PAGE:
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For Dell, will luxury PCs boost profits?

PC king may be trying to pump up margins with a line of high-end laptops to sell with its bargain basement computers.

Dell, the low-cost king, may be trying to fatten up its margins by going after the top end of the PC market.

The Round Rock, Texas-based company on Wednesday unveiled its XPS brand, a luxury line of computers that will compete head-on with high-end PC makers like Alienware and even Apple Computer.

Some analysts interpret the move as an indication that Dell, which rocketed to the PC industry's top spot by building an efficient manufacturing operation that enables it to sell computers for less than its competitors, wants to feast on the fatter margins that come with selling snazzier gear. Prices for the XPS systems start at $1,099, while prices for the long-running Dimension PC line can go as low as $400.

What's new:
With its new XPS line of PCs, Dell is taking a shot at the high end.

Bottom line:
Considering that PC components are already at rock-bottom prices, the Texas company is hoping to pump up its margins with the luxury brand. But can it lure style-consious consumers away from Apple Computer?

More stories on this topic

But why bother? After all, Dell's margins seem to be holding up. In its most recent fiscal quarter, which ended July 29, Dell said its operating margin was 8.7 percent of total sales, up a tenth of a percentage point from a year ago. And sales were up 15 percent to $13.4 billion.

Still, in an industry whose customers expect prices to keep on dropping, even the most efficient of companies, at some point, will find that it's becoming difficult to maintain a healthy profit.

"There is probably no other business on earth in which buyers continually expect more for less," said Roger Kay, president of the tech analysis firm Endpoint Technologies Associates.

Moore's Law, which argues that the number of transistors in a silicon chip doubles about every two years, has held up for many years and still has some life left in it, Kay said. Moore's Law also means that the cost of producing that better performance inversely drops--and it has over the years. But costs of other basic components, such as cases, fans, frames, power supplies, and a multitude of diodes and resistors, are already at rock bottom and aren't going much lower, Kay said.

Dell XPS line

"It's pretty clear that (Dell) needs to go after those high-margin markets if it wants to maintain its profits," said Nicholas Carr, author of several tech industry books, including "Does IT Matter? Information Technology and the Corrosion of Competitive Advantage."

The solution: Go upscale with some of your products, where margins are always higher. It's a strategy similar to what big car manufacturers have been doing in recent years: Big trucks don't cost too much more to make than sedans, but they cost a lot more on the sales lot. Customers are willing to pay a premium for that size and power. That's money the carmakers can pocket.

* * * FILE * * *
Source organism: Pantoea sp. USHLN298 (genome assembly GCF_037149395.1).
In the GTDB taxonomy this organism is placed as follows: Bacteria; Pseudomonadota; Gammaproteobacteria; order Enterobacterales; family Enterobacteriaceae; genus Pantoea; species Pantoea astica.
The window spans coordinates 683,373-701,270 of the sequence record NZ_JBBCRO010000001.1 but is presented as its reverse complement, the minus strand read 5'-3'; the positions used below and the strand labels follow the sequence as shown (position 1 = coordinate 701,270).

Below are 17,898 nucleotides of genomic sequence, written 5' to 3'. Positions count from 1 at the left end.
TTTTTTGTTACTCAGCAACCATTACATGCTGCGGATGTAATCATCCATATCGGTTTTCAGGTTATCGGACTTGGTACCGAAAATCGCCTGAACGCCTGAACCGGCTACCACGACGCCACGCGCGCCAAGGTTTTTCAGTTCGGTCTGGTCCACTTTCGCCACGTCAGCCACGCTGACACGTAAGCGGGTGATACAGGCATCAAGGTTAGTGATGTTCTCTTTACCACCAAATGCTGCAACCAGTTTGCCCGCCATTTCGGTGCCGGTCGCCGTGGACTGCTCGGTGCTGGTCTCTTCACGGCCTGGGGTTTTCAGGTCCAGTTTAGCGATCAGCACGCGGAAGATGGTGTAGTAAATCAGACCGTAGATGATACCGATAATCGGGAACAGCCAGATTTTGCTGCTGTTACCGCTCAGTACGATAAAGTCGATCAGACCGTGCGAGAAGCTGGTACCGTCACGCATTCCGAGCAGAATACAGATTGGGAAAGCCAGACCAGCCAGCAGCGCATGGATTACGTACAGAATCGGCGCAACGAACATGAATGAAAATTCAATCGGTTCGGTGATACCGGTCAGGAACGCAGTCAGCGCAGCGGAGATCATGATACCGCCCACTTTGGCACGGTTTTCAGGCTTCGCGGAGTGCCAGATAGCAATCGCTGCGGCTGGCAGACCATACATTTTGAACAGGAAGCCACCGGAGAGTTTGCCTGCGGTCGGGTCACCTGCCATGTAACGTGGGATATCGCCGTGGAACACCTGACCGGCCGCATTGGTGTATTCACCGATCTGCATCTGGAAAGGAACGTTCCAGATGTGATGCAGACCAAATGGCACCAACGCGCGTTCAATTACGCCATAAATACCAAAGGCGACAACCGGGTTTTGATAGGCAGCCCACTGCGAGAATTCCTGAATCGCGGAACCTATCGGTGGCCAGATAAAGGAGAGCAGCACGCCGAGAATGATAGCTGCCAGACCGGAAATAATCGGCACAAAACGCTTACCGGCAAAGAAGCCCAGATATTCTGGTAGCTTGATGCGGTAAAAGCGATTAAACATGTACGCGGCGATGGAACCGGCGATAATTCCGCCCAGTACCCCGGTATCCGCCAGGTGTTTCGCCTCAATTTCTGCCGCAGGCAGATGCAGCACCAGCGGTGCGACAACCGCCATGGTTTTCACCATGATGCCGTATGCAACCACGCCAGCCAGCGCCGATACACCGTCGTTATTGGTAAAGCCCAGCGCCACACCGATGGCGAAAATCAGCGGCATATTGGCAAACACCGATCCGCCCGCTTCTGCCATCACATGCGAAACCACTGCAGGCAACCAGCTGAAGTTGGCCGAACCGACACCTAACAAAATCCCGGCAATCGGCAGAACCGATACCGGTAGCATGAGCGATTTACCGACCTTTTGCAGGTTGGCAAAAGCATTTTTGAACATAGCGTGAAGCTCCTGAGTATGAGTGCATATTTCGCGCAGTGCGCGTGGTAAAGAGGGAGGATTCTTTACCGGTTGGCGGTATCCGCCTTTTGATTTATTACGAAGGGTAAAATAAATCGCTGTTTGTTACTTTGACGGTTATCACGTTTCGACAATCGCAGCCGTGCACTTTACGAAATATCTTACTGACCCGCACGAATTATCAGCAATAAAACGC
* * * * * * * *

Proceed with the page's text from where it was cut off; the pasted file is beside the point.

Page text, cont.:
It's the same thing in the PC market. More power, more features usually mean more profits for the manufacturer on each item sold. And Carr argues that, like car buyers, some consumers think of their PCs as statement items and are willing to pay for that luxury. How else can you explain an Apple laptop with a titanium casing? Or the growing popularity of so-called rugged laptops?

In another move that some analysts also think is aimed at shaving costs and preserving margins, Dell, in a pilot program starting Oct. 10, will stop free shipping of some lower-end PCs, particularly cheaper configurations of the Dimension product line. Customers can still get free shipping for the low-end PCs by picking them up at a local post office, and free shipping will continue for higher-end systems, depending on promotions.

The breakdown
There is a subtle science to how companies like Dell make money off their PCs, Kay said.

"Let's say that a consumer could buy a basic system for $500 that cost Dell $450 to deliver. Dell's gross profit on the sale would be $50," he said. But adding more features, like better speakers, more power, or a better graphics card, could take that theoretical price up to $1,000. Dell's cost for that bundle could be $850. Even if Dell gave the customer a $75 discount, it would make $25 more off that PC than off a cheap one.

"By increasing the value to the customer at each small step up the product line, the company encourages the buyer to stretch a little and take the next package up," Kay said.

That Dell's competitors are also becoming more efficient may also be prompting Dell to introduce its luxury line, said Moors & Cabot analyst Cindy Shaw.

"We think Dell's main rival, Hewlett-Packard, will improve its cost structure over the next few years," Shaw said. "Lenovo's purchase of IBM's PC business could result in a more competitive cost structure for that organization" as well.

Shaw said she expects new HP CEO Mark Hurd to be very focused on cost and execution, which could diminish Dell's cost advantage.

In addition, Lenovo could slow Dell's progress in Asia, particularly in China.

But selling the luxury line could be a challenge for the company that's best known for affordable computing. Buyers seeking style above all else will continue to favor Apple, Shaw said, noting that "Dell's new XPS PCs feature color choices and lights, but in our view, Apple still holds a wide lead over other computers when it comes to style."

CNET's Jim Kerstetter contributed to this report.